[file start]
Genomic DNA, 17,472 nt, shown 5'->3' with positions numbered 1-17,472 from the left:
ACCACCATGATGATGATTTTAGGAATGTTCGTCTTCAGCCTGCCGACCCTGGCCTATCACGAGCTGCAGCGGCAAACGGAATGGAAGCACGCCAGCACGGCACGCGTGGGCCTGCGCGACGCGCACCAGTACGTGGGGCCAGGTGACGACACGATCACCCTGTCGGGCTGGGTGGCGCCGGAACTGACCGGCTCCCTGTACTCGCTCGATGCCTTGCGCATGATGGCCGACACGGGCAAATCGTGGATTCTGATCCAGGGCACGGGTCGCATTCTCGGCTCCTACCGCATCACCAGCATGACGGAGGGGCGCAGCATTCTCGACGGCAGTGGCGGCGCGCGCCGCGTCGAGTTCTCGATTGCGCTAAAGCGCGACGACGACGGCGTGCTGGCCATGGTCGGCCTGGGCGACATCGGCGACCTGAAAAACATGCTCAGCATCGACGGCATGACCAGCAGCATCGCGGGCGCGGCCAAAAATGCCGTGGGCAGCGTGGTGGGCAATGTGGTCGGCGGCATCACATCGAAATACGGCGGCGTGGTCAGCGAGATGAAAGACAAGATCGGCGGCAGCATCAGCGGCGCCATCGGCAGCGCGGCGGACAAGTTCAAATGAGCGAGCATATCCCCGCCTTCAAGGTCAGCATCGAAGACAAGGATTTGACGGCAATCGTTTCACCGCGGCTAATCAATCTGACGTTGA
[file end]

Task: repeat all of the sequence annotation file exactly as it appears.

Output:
Genomic DNA, 17,472 nt, shown 5'->3' with positions numbered 1-17,472 from the left:
ACCACCATGATGATGATTTTAGGAATGTTCGTCTTCAGCCTGCCGACCCTGGCCTATCACGAGCTGCAGCGGCAAACGGAATGGAAGCACGCCAGCACGGCACGCGTGGGCCTGCGCGACGCGCACCAGTACGTGGGGCCAGGTGACGACACGATCACCCTGTCGGGCTGGGTGGCGCCGGAACTGACCGGCTCCCTGTACTCGCTCGATGCCTTGCGCATGATGGCCGACACGGGCAAATCGTGGATTCTGATCCAGGGCACGGGTCGCATTCTCGGCTCCTACCGCATCACCAGCATGACGGAGGGGCGCAGCATTCTCGACGGCAGTGGCGGCGCGCGCCGCGTCGAGTTCTCGATTGCGCTAAAGCGCGACGACGACGGCGTGCTGGCCATGGTCGGCCTGGGCGACATCGGCGACCTGAAAAACATGCTCAGCATCGACGGCATGACCAGCAGCATCGCGGGCGCGGCCAAAAATGCCGTGGGCAGCGTGGTGGGCAATGTGGTCGGCGGCATCACATCGAAATACGGCGGCGTGGTCAGCGAGATGAAAGACAAGATCGGCGGCAGCATCAGCGGCGCCATCGGCAGCGCGGCGGACAAGTTCAAATGAGCGAGCATATCCCCGCCTTCAAGGTCAGCATCGAAGACAAGGATTTGACGGCAATCGTTTCACCGCGGCTAATCAATCTGACGTTGA